We didn’t have much money for food, so growing our own was vital. In today’s housing economy, fewer people have enough land for a garden, making farmer’s markets around the country a necessity. Especially for low-income folks, who, sadly, may not frequent them—because they don’t know the produce is actually quite affordable. It’s also far better for you than anything in a supermarket, since produce can travel thousand of miles to reach you, making it almost outdated by the time it arrives.

Not only that, but the Morgantown Area Farmer’s Market—like others of its kind—accepts the same form of payment my mother and I both as single parents: WIC benefits and food stamps (currently known as EBT cards). Provided by SNAP, the federal Supplemental Nutrition Assistance Program, these benefits are available here in West Virginia and around the county.

What you may not know, however, is that before long, every EBT dollar you spend at the Morgantown Area Farmer’s Market has the potential to become two. In other words, shopping at your local farmer’s market could double your dollars. All we need to do is spread the word, since few people who pay for their groceries with an EBT card (or who use WIC) know that the farmer’s market gladly accepts these forms of payment.

Ashley Reece, the local SNAP coordinator, wants folks to receive $2 of fresh produce in return for $1 EBT dollar. All that’s needed is to get more EBT consumers to shop at the Saturday morning and Wednesday afternoon (located in Westover) markets. Then, in turn, a grant can help turn Ashley’s goal of providing quality food to local families into a reality.

Farmer’s markets like the one in Morgantown are crucial to people from all walks of life. I know this personally because in 2009 my daughter and I began a weekly excursion to the Oakland-Grand Lake Farmer’s Market, easily the best one of its kind in the Bay Area of California, and chock full of farm fresh goodies from around the region. This market, not far from Lake Merritt, also featured fresh flowers, pretty plants, food vendors, and—my personal favorite—live music. Those early Saturday morning forays were better than any festival I’ve ever attended.

They were also far healthier, featuring natural, organic, and pesticide-free food. Which is why I was thrilled when the Morgantown Area Farmer’s Market decided to expand a few years ago. Now you can shop in the shade, where, on Saturday morning from 8:30-noon, a parking lot beside the Spruce Street United Methodist Church transforms into a fragrant food stand, even featuring produce that was plucked from the garden only a few hours earlier.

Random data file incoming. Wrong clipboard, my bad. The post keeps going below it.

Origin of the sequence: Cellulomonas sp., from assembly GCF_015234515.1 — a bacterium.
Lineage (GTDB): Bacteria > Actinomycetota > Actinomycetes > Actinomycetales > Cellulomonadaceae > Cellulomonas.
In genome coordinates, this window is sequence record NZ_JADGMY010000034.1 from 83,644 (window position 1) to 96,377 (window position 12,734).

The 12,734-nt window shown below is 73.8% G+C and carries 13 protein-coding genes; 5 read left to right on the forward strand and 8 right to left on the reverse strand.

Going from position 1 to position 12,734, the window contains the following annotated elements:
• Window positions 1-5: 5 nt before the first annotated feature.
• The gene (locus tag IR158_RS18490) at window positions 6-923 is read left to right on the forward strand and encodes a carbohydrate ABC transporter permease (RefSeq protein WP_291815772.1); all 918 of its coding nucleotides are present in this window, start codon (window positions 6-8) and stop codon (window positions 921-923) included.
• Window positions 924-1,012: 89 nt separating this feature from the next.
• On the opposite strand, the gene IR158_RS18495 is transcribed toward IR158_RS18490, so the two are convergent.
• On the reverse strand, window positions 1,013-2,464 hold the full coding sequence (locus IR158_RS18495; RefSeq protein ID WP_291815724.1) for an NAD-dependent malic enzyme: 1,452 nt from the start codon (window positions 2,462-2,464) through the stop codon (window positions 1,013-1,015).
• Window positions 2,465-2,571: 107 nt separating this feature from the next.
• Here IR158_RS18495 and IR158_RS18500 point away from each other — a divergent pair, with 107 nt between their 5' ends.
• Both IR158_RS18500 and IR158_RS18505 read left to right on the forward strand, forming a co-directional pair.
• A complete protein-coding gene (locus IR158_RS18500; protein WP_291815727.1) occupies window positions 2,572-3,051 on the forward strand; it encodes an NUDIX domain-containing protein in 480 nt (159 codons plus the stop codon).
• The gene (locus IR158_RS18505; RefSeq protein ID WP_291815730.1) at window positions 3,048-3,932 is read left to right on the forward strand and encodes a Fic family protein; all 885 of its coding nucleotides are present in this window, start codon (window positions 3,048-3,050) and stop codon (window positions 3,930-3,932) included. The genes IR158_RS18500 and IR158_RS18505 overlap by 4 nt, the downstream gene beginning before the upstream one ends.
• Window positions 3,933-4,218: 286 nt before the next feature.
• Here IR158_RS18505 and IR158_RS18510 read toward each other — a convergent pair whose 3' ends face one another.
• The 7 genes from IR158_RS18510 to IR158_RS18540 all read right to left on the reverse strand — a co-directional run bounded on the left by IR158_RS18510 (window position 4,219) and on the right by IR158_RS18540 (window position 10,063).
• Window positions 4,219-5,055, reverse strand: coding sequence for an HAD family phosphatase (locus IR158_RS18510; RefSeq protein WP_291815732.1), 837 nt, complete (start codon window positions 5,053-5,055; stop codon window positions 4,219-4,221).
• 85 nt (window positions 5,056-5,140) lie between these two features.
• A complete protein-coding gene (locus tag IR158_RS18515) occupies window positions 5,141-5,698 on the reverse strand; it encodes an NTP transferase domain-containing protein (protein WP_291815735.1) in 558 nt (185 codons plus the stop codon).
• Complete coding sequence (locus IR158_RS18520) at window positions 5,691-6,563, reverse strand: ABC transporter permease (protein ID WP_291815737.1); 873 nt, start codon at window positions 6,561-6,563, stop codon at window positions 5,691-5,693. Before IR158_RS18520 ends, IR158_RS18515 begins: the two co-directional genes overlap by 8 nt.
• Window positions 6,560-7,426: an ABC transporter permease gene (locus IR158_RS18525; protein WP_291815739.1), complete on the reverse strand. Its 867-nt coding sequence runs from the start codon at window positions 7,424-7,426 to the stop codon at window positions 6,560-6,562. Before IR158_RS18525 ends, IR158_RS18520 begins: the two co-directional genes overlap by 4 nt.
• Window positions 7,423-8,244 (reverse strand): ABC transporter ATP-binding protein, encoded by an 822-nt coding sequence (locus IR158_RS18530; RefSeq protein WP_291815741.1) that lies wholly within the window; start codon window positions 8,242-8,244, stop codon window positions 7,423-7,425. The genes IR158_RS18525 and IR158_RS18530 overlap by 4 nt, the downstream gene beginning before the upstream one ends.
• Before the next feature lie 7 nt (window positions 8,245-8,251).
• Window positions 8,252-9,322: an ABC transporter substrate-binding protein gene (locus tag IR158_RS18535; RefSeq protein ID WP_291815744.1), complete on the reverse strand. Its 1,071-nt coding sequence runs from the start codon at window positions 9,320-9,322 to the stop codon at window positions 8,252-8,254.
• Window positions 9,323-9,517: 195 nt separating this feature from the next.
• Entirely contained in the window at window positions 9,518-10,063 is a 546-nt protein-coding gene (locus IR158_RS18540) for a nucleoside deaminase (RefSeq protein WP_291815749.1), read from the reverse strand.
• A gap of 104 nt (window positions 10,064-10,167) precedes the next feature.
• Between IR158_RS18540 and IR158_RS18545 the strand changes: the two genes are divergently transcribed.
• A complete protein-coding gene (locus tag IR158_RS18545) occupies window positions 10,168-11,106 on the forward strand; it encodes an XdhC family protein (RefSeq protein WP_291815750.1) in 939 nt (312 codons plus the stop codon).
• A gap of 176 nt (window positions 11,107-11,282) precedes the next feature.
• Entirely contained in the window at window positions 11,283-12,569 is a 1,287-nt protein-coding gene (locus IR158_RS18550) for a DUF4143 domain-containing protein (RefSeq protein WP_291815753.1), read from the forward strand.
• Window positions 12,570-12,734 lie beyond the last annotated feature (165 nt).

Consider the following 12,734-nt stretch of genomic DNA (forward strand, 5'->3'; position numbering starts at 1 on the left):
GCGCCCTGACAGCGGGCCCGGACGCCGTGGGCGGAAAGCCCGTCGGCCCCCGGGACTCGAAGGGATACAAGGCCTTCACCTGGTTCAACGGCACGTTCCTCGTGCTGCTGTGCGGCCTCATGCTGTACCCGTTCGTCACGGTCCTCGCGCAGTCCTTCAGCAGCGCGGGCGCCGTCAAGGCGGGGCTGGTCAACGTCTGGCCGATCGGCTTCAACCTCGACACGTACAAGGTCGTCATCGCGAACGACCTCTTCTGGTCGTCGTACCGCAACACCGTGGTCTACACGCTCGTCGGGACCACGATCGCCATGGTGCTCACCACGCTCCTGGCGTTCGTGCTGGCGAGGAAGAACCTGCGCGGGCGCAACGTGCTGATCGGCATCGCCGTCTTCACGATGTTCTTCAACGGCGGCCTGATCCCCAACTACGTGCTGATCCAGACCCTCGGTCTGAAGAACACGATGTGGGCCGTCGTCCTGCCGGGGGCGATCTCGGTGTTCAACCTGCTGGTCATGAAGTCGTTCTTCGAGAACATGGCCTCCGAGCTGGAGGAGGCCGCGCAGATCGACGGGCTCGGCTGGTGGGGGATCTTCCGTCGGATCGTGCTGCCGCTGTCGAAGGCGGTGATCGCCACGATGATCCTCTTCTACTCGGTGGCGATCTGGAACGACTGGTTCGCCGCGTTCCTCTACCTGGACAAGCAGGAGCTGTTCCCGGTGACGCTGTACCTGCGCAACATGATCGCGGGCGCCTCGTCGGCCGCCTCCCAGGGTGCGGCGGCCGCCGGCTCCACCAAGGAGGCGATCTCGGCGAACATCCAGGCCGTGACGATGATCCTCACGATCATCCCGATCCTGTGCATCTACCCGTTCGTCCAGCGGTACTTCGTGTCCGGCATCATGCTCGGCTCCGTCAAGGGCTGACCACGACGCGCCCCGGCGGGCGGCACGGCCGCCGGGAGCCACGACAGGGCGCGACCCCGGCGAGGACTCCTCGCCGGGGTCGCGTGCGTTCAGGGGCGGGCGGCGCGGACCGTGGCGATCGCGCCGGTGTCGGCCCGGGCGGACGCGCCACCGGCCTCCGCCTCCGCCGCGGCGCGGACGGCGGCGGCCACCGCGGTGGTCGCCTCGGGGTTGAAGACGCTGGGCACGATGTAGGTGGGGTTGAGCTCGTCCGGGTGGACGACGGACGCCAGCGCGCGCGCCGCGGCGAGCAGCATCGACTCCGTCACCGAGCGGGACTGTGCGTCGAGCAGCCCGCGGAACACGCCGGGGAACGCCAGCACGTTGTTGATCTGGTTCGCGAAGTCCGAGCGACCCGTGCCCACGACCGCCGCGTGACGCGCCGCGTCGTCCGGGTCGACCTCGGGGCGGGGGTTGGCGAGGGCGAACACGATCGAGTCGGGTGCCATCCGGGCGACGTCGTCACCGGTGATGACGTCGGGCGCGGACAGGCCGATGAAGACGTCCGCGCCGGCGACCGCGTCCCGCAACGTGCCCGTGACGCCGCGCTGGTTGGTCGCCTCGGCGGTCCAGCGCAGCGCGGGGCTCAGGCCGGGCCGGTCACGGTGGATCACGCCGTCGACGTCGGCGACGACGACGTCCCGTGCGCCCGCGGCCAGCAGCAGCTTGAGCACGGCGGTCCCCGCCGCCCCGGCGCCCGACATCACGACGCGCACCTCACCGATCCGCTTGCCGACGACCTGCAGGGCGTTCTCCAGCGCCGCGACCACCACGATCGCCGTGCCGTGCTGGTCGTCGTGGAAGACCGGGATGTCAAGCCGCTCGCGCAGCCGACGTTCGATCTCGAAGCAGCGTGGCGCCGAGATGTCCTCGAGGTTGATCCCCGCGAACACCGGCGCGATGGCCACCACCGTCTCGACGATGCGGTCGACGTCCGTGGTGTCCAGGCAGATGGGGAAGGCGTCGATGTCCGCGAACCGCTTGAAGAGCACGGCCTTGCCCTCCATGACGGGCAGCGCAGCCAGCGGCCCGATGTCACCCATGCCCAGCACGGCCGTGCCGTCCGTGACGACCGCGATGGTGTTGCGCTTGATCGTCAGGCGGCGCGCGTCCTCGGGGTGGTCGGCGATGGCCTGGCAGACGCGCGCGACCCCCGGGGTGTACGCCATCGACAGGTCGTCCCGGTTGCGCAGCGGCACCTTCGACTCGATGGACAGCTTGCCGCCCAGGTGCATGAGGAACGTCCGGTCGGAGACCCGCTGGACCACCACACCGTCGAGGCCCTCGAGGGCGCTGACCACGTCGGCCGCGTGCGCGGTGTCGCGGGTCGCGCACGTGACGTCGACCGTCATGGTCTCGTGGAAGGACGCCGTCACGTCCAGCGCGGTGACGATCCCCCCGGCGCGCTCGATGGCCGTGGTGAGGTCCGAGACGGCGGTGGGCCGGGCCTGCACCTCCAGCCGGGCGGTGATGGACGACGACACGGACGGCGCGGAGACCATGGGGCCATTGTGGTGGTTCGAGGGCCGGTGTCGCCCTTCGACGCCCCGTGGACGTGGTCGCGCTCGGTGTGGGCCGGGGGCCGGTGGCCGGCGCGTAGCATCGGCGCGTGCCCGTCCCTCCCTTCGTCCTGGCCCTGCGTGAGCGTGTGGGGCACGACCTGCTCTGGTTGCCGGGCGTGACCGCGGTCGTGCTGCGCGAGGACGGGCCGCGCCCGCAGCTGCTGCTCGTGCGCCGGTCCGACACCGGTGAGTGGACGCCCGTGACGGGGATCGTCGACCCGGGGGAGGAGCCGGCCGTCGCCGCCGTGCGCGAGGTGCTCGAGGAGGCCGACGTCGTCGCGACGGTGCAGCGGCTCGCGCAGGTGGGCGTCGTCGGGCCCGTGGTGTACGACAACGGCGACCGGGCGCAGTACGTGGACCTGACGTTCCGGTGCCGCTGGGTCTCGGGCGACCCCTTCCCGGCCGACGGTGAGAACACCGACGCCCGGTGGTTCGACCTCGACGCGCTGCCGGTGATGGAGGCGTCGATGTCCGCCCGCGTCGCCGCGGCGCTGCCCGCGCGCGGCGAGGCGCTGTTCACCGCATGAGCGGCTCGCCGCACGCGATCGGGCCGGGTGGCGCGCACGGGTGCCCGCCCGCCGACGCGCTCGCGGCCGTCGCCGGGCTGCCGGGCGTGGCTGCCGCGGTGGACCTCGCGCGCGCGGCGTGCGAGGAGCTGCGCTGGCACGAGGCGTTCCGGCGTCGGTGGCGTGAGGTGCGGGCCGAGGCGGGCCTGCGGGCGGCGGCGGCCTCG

I guarantee you will not find food this delicious at your local grocery store. You won’t find the farmers who grew it there, either, ready to answer your questions and personally serve you from the bounty of their hard work.

What you will find is a crowd of milling people, parents with baby slings wrapped around their chests, dogs on short leashes, all sauntering up and down the market picking out organic food such as fresh eggs, garlic scapes, bok choy and leafy greens of every variety, raw honey, cherry tomatoes and cherries, along with a wide variety of homemade baked goods and farm-raised fresh meat—including lamb. Don’t forget to exchange your EBT, paper or plastic dollars for tokens, which can be found at the top of the market closest to the church. You can even say hello to Ashley when you do so.

And remember, farmer’s markets are not just for yuppies, Millenials or the middle class. Widows, single parents, college students, the unemployed, and families down on their luck, so to speak, can all afford to buy the best food available—at area farmers’ markets—thanks to the EBT card.

* * * * *

Dear Readers,

My seventh book, Shatter the Silence, a love story and the long-awaited sequel to my memoir was released May 2016. That’s on the heels of Tales of the Vintage Berry Wine Gang, a collection of my newspaper columns from 1988-91, which came out in April 2016.

For an in-depth look at the damaging effects of the silence that surrounds abuse, please watch my live TEDx talk, given April 13, 2013, at Connecticut College.

Have a great day and remember, it’s whatever you want to make it!


Finding Sustenance, and Moving Forward, in a Time of Grief

You sustain me.

Whether it’s macadamia nuts and honey from Hawaii; cranberry skin care from Maine; gift cards from Texas, Maryland, and beyond; or a homemade meal and a handwritten card, your love lifts me up and gives me strength.